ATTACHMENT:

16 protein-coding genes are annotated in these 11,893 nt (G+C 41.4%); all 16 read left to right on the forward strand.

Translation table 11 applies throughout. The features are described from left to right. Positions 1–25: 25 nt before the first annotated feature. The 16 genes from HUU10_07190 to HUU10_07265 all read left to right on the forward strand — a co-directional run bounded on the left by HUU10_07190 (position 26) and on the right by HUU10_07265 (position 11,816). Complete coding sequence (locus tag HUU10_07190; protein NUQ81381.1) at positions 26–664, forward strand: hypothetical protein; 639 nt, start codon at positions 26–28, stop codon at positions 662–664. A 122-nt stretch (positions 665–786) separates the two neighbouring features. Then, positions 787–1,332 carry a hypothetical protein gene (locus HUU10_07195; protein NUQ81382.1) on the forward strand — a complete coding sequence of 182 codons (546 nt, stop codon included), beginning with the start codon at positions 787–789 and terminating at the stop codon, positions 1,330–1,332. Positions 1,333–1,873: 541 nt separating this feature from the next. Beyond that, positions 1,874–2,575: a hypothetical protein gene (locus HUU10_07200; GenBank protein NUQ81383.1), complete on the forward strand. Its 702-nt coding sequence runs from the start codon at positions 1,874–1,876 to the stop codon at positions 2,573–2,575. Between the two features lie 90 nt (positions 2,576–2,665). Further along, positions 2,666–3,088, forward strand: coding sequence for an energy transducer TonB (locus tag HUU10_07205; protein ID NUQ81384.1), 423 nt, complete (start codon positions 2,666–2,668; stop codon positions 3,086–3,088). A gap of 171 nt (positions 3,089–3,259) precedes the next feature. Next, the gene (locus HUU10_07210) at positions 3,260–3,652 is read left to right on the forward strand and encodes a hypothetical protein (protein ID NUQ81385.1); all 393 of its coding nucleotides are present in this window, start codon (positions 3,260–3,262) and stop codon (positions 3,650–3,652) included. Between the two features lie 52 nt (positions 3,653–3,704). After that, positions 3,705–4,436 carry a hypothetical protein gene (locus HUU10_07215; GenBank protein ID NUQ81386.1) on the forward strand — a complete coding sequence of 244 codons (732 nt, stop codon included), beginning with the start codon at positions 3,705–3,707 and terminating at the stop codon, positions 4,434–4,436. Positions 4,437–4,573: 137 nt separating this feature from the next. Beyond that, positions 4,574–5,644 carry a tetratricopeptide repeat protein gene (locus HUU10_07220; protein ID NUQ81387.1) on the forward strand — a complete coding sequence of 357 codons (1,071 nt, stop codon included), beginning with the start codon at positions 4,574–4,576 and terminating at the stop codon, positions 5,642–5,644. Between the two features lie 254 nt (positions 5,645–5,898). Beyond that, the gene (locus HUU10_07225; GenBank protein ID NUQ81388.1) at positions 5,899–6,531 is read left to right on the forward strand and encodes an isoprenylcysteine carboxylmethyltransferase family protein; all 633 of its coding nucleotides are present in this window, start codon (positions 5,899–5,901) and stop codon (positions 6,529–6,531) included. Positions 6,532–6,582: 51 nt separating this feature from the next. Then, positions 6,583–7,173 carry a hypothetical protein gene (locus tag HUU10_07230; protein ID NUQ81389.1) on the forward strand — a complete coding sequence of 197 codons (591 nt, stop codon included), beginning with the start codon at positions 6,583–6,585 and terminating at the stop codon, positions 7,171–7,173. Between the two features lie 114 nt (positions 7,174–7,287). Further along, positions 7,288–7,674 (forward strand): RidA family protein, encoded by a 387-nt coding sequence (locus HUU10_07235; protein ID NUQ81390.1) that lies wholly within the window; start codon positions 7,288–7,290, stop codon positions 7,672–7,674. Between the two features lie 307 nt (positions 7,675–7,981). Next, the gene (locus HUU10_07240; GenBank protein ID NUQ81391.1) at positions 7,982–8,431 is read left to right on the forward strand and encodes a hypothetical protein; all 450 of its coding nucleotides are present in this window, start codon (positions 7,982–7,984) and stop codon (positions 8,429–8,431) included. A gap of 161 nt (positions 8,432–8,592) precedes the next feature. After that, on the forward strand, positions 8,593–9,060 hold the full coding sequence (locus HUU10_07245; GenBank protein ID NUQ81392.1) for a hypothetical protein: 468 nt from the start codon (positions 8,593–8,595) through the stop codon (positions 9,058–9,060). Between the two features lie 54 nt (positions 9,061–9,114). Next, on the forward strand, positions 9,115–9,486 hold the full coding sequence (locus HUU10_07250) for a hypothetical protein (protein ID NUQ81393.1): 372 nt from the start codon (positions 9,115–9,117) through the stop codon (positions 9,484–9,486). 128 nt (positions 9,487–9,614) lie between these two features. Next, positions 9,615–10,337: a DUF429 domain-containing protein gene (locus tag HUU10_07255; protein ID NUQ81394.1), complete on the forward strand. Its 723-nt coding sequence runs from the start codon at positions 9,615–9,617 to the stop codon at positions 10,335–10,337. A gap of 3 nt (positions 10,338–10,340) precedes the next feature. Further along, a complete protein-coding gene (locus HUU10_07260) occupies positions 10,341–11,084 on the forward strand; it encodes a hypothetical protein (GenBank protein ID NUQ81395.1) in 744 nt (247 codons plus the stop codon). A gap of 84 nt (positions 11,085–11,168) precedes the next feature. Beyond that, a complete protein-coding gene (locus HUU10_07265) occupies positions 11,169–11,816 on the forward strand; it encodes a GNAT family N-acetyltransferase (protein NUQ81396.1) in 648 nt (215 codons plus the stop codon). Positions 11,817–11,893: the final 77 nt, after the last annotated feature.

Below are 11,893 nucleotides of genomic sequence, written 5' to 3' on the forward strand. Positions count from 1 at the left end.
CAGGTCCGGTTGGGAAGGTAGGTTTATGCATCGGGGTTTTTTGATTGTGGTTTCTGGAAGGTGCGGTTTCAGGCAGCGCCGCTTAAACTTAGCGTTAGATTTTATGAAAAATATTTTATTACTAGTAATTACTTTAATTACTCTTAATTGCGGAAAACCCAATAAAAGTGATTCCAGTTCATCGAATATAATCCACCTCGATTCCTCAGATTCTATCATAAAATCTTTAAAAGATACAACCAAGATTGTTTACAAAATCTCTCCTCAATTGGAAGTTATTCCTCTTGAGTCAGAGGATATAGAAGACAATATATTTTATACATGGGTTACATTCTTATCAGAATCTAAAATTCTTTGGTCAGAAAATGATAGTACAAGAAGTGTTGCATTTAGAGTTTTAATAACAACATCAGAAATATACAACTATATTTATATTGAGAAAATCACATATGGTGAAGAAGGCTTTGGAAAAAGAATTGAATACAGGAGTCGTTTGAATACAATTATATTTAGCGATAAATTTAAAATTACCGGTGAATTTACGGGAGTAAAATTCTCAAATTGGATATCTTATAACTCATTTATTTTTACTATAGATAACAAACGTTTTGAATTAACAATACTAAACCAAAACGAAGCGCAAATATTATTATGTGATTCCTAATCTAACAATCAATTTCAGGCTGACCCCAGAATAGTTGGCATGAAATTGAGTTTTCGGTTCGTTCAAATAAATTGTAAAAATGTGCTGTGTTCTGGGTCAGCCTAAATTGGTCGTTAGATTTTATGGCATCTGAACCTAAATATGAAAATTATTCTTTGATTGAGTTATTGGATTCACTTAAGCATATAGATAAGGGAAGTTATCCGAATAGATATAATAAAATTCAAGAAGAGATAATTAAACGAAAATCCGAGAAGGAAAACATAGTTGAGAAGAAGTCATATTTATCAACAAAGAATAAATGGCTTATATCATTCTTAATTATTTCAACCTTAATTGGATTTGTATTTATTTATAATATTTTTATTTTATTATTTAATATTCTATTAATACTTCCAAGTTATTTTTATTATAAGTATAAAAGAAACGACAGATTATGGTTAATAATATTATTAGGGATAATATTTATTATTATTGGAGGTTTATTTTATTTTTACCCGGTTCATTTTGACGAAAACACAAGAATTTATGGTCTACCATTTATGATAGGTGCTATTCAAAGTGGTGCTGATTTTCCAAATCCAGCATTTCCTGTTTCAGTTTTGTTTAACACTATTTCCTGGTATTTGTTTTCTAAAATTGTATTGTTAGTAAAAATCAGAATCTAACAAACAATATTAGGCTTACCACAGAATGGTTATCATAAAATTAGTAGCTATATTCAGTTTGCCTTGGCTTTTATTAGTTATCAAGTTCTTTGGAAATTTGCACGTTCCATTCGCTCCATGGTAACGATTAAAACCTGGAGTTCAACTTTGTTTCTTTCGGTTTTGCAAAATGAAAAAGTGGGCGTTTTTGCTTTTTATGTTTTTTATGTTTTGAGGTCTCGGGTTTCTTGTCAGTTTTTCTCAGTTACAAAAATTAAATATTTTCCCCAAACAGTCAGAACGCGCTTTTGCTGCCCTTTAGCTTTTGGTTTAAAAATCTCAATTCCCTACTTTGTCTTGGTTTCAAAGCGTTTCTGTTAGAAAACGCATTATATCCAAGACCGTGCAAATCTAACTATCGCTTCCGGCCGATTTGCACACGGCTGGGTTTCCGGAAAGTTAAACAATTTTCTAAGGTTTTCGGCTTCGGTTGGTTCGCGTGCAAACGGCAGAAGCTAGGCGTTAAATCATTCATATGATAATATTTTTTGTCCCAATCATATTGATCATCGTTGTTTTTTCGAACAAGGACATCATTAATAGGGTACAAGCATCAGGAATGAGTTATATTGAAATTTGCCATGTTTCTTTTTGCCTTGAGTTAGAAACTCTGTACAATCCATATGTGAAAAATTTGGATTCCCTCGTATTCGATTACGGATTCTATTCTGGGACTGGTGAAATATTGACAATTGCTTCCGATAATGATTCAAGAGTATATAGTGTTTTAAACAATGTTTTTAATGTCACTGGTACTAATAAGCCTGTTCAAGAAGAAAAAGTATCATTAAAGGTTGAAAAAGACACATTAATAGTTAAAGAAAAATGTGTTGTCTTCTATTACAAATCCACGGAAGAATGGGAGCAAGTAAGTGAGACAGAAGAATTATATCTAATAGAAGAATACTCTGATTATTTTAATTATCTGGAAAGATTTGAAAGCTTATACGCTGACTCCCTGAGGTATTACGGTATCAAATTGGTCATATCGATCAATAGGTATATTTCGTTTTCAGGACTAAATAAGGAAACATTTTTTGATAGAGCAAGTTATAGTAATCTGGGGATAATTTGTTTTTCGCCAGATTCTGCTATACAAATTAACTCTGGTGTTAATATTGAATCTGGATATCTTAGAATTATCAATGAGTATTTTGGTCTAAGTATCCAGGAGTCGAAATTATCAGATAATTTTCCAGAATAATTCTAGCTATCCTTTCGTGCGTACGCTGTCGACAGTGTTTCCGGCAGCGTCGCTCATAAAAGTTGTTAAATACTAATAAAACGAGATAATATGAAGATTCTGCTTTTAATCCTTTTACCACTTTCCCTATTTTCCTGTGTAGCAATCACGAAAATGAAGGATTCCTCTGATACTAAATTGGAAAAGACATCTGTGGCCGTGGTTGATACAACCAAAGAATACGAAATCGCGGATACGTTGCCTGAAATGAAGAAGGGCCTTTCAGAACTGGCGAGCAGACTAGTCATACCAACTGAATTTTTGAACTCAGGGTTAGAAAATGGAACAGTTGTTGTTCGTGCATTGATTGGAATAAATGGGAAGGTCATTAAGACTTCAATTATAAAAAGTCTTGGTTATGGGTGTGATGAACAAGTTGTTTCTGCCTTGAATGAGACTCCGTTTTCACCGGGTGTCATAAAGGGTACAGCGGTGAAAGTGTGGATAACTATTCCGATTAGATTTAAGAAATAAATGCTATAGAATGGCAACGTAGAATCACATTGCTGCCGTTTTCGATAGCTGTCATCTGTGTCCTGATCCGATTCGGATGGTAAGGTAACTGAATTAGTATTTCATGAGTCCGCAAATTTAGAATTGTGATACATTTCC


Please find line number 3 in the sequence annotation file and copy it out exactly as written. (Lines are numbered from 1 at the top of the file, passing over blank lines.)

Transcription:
Below are 11,893 nucleotides of genomic sequence, written 5' to 3' on the forward strand. Positions count from 1 at the left end.